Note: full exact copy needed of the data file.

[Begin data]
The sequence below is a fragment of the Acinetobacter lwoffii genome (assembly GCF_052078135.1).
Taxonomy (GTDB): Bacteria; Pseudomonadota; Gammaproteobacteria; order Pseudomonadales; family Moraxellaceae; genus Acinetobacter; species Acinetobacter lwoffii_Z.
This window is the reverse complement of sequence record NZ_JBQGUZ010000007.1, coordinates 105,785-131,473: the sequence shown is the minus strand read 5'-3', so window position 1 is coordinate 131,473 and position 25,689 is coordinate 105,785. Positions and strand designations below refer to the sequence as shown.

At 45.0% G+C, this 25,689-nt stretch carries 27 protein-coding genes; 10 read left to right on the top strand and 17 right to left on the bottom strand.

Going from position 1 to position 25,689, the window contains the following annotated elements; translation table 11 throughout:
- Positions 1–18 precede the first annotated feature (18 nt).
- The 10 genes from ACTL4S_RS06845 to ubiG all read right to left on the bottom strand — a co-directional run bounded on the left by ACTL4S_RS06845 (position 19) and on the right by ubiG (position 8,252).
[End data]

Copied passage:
The sequence below is a fragment of the Acinetobacter lwoffii genome (assembly GCF_052078135.1).
Taxonomy (GTDB): Bacteria; Pseudomonadota; Gammaproteobacteria; order Pseudomonadales; family Moraxellaceae; genus Acinetobacter; species Acinetobacter lwoffii_Z.
This window is the reverse complement of sequence record NZ_JBQGUZ010000007.1, coordinates 105,785-131,473: the sequence shown is the minus strand read 5'-3', so window position 1 is coordinate 131,473 and position 25,689 is coordinate 105,785. Positions and strand designations below refer to the sequence as shown.

At 45.0% G+C, this 25,689-nt stretch carries 27 protein-coding genes; 10 read left to right on the top strand and 17 right to left on the bottom strand.

Going from position 1 to position 25,689, the window contains the following annotated elements; translation table 11 throughout:
- Positions 1–18 precede the first annotated feature (18 nt).
- The 10 genes from ACTL4S_RS06845 to ubiG all read right to left on the bottom strand — a co-directional run bounded on the left by ACTL4S_RS06845 (position 19) and on the right by ubiG (position 8,252).